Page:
RANDA wall clock by TIOZZO SERGIO
Splendid Murano glass wall clock, with removable pendulum. The clock and its pendulum develop in a mirror symmetry in which the monochrome section, either blue or black, enhances the extraordinary decoration. The murrine open up in a circular pattern, a sort of optical illusion: they almost seem like the clock's gears captured in a single instant.
The murrine are arranged perfectly, like a colourful composition of grains of sand: this is not a simple Murano class clock, this is precious artwork for your walls. The modern design makes it suitable for any room and style.
Its shape is inspired by the silhouette of one of Venice's typical boats, featuring the "vela al terzo". The name comes from the proportion of the sail rig: the spar is attached to the mast at a third -- "terzo" -- of its length.
VETRERIA TIOZZO SERGIO
The Company, founded by Sergio Tiozzo, has been handed over to his son Claudio.
Claudio Tiozzo started working in the family workshop from a very young age, where he learned all the secrets of the Murrina technique. According to Murano tradition, he apprenticed for a while in the biggest furnaces of the island: Barovier & Toso, Venini and Aureliano Toso.
Starting in 1989, he has been directing the family furnace. The primary objective of his company is to create fine quality objects using one of the most ancient glass-making processes: the "murrina".
This kind of manufacture requires a very delicate and meticulous process that only expert hands can perform correctly. Beside this traditional production, Claudio Tiozzo is fond of experimenting with glass in its infinite forms: the results of this additional collection are spectacular, one example among all are his chandeliers made of "cotisso" glass.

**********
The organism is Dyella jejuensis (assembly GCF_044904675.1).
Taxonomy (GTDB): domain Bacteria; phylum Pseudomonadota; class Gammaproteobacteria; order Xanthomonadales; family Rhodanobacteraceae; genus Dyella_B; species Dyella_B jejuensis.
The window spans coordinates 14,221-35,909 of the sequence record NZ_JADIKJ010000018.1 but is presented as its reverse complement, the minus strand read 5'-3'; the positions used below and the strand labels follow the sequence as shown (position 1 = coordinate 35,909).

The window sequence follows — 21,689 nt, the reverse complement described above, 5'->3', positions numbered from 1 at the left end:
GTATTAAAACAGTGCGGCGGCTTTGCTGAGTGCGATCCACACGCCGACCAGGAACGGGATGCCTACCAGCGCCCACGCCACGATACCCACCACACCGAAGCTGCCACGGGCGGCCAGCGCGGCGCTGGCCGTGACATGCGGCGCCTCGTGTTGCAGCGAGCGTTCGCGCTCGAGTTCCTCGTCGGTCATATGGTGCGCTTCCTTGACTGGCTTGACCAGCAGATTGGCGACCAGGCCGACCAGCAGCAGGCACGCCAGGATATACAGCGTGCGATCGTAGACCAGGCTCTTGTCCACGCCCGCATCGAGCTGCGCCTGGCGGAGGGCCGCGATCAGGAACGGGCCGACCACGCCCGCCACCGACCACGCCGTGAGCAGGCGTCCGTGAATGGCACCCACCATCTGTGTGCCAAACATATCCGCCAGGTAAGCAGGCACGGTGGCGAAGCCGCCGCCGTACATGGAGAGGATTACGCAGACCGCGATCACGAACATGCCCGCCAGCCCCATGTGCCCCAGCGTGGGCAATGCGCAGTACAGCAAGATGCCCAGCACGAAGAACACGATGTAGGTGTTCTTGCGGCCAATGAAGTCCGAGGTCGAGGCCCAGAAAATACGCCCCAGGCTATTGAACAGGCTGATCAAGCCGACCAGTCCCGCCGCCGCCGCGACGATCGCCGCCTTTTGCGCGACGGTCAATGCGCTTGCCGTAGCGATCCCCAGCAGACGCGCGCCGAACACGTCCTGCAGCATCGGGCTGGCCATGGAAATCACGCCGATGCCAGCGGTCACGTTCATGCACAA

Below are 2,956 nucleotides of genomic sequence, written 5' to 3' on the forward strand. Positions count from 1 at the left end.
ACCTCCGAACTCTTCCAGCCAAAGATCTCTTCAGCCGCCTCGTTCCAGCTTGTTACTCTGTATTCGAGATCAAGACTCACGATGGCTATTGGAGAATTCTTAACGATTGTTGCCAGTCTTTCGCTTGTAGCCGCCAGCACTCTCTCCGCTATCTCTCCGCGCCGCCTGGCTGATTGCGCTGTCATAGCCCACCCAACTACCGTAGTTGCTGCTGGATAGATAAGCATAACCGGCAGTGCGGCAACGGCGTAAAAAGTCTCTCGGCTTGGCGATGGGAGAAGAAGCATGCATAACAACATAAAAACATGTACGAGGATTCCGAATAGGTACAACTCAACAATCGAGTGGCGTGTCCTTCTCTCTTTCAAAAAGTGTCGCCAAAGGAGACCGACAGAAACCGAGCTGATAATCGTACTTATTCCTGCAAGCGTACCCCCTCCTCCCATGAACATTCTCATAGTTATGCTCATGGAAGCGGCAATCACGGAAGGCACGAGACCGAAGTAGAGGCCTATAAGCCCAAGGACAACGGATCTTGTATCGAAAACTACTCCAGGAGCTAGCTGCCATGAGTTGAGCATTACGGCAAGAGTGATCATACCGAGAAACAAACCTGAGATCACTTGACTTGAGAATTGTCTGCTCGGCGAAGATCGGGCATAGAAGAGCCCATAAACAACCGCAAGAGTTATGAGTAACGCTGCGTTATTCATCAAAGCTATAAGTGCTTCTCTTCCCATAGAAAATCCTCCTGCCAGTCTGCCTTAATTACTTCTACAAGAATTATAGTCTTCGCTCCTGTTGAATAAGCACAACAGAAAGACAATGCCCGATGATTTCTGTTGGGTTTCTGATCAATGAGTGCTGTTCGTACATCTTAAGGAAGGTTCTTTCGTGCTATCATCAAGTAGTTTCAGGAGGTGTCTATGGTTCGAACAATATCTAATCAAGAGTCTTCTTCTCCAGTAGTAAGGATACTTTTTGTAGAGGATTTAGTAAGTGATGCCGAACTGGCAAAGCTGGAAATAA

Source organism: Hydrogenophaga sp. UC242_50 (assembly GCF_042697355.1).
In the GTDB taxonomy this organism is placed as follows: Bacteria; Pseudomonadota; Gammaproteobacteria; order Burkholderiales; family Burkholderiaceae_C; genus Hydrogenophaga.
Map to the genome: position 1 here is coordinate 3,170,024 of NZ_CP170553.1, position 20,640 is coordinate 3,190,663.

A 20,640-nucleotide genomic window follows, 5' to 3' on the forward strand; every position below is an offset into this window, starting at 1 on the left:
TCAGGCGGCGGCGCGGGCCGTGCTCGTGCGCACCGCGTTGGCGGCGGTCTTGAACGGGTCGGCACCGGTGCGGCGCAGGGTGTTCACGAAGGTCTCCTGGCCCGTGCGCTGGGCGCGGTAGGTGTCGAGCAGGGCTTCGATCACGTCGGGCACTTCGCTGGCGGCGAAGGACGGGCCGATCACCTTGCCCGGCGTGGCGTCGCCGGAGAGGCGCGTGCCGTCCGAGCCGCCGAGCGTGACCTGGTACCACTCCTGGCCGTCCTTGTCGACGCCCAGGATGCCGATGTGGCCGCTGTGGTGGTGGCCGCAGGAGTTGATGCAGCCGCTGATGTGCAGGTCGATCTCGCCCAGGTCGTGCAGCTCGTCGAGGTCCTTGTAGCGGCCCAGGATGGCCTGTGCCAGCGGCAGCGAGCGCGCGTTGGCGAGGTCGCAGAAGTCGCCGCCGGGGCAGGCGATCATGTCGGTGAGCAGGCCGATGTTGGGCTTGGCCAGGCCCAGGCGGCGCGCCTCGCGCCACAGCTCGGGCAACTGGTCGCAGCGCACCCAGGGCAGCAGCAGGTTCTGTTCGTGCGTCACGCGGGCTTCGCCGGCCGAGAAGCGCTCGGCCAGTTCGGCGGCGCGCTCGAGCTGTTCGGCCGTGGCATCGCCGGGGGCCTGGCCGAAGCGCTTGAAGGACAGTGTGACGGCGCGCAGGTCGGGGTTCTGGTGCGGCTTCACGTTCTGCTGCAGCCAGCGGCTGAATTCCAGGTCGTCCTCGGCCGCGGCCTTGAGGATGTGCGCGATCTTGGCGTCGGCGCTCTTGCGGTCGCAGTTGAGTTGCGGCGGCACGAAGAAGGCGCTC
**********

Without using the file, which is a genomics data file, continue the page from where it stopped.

"MURRINO" GLASS or HOT-WORKED MOSAIC
The hot-worked glass mosaic is based upon glass canes; they are produced in very few furnaces, due to the complexity of its manufacturing.
The master picks up a cylindrical mass of molten glass (the "paston") with the cane-making rod, and joins it to a smaller blob (the "conzaura") attached to a short rod. He then hands over one of the rods to his assistant, then they slowly walk away from each other lengthening the glass rope.
As the glass quickly cools, they carefully set down the hardened cane onto rough wooden boards on the floor. The evenness of the cane depends exclusively on the superior craftsmanship of the master. A special type of cane is called "millefiori"; it is a hollow or solid cane composed of concentric multicoloured layers which, in cross-section, form a typical star- or flower-shaped pattern.
These canes are produced by filling open moulds in succession, creating each pattern by layers of different-coloured glass. The finished cane is used by cutting into small segments and arranged onto a horizontal metallic plate, coated with purified lagoon-marsh mud -- this is the only substance able to isolate melting glass from metal. The arrangement is melted inside an oven and picked up for further processing, usually blowing and shaping with tongs. It is this initial procedure that determines the pattern and size of the object, whether one uses solid canes, geometric plates, filigree or aventurine, and creates an infinite variety of unique products.